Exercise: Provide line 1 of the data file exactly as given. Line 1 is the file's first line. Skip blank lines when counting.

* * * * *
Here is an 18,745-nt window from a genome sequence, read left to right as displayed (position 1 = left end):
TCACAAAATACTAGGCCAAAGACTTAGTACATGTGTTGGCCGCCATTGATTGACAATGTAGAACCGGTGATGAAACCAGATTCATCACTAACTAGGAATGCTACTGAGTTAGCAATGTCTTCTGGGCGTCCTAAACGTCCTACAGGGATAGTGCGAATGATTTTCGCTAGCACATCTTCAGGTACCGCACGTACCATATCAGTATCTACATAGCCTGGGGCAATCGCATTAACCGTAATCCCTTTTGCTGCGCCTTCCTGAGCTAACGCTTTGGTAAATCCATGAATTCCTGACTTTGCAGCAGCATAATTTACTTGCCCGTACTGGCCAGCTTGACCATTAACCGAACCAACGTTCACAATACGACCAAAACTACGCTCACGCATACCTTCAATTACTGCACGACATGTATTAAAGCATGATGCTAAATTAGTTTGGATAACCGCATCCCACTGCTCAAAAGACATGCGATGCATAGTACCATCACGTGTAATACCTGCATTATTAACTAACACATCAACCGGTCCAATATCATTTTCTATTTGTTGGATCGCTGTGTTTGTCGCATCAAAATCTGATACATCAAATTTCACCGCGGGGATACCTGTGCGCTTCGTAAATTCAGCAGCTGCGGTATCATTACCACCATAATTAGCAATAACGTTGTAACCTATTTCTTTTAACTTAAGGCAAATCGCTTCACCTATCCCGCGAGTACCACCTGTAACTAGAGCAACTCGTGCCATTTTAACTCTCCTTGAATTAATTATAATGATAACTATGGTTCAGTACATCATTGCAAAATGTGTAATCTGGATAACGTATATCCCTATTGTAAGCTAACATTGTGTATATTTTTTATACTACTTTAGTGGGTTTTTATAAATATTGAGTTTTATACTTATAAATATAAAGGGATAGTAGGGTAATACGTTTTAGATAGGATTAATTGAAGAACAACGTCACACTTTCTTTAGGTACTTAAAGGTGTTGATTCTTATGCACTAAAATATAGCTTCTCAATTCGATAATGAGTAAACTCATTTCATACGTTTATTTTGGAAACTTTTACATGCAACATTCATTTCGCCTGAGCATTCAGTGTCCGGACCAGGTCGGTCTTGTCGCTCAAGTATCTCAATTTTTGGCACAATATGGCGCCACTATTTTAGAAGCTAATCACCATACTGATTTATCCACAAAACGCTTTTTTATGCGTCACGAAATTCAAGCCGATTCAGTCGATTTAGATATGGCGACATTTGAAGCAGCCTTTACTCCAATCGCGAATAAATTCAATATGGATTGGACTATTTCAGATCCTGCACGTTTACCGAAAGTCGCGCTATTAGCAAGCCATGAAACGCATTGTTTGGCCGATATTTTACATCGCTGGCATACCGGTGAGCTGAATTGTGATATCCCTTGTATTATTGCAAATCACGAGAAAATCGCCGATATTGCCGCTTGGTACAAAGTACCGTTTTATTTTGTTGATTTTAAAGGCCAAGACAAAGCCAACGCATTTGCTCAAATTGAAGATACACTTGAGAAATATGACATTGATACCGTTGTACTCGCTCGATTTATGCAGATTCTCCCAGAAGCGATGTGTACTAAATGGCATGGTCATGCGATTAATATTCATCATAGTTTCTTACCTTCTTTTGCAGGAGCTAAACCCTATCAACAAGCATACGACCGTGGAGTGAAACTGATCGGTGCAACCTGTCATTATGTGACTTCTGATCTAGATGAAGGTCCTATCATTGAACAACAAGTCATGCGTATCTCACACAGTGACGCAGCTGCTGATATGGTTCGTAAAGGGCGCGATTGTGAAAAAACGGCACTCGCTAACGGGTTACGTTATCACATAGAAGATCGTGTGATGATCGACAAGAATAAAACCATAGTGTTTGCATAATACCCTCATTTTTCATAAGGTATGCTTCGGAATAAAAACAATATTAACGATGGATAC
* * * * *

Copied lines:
Here is an 18,745-nt window from a genome sequence, read left to right as displayed (position 1 = left end):